They found participants reported positive interactions with the “close friend” as more rewarding than interactions with the stranger or computer; and they were more likely to invest with this player. Bergland concludes by stating how this “…illustrates our innate human desire to connect with others and create close-knit bonds even if these ties are based on blind trust”.
This response, typically means that trust is something people naturally want to experience even if it’s just based on a gut feeling. Yet, the unfortunate reality sales has created is a distorted bias which hinders the desire of trust for many buyers.
As a salesperson, ask yourself, “How can I break the mold and earn trust from the start of the cycle to hear that ‘yes’ sooner?” In many cases when a deal goes silent, it’s because the trust of a potential customer was unintentionally lost from the get-go.
How our Brain Respond to Certain Channels
For starters, analyzing how the brain responds to certain channels of communication is a good place to start reconsidering your approach. Phone calls, emails, LinkedIn messages, and paid advertisements may be the full extent of what some organizations use to sell. Communicating with these tools carry your tone and message. Additionally there are visual elements that can enhance the experience for potential customers; everyone loves a good design.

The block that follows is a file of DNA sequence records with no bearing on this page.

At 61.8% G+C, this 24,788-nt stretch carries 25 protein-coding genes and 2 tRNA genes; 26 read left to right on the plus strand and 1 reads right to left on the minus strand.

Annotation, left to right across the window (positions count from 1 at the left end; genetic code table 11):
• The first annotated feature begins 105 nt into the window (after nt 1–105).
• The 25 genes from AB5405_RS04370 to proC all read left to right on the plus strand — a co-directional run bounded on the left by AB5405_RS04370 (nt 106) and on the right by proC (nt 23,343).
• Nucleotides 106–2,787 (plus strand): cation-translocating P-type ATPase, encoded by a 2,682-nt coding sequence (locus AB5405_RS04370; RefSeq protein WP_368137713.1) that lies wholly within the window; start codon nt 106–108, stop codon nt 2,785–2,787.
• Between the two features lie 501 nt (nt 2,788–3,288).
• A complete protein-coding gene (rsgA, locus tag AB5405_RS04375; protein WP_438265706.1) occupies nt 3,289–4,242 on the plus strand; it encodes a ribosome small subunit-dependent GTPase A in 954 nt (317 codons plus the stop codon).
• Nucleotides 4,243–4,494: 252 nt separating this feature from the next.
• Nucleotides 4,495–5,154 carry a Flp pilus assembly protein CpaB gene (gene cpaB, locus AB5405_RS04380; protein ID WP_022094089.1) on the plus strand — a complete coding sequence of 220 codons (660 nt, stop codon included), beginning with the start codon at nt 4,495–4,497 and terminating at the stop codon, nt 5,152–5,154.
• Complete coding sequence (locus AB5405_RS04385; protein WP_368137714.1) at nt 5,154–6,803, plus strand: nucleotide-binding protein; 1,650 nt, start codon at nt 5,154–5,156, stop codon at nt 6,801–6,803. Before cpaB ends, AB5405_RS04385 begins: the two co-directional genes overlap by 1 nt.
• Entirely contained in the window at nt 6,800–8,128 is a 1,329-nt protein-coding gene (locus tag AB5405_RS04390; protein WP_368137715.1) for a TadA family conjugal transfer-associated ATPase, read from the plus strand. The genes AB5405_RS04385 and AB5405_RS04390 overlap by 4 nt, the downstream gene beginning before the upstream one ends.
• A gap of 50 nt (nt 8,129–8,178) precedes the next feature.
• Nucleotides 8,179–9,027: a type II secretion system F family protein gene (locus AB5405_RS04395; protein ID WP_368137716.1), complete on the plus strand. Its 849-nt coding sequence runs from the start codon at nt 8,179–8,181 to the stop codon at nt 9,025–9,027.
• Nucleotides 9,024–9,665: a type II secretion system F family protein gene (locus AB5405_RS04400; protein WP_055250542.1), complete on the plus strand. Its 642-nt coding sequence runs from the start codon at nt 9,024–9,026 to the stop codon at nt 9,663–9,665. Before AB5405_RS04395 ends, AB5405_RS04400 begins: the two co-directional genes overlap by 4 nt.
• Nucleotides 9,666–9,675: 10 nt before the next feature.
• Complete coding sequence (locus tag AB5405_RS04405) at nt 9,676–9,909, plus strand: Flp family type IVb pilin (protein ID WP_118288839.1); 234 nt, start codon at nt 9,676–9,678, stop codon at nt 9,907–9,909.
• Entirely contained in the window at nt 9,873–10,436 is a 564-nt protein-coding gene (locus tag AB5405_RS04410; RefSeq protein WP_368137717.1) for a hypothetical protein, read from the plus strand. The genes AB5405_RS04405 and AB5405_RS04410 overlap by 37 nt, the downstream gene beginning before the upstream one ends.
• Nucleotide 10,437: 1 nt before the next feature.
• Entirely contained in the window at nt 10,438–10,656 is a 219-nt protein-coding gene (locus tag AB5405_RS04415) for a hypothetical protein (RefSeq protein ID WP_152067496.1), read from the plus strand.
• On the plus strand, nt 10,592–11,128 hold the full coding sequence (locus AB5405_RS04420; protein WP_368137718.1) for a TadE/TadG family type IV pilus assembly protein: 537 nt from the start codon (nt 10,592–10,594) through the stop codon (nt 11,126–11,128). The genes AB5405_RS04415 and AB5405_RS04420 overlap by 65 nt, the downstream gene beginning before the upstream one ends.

What many don’t talk about or simply disregard is the effectiveness of physical advertisements. One may think, “If I can just send an email, then why mail it?” The fact of the matter is that something happens in our brain when we hold an object that facilitates a deeper, more meaningful connection than anything in the digital world could provide.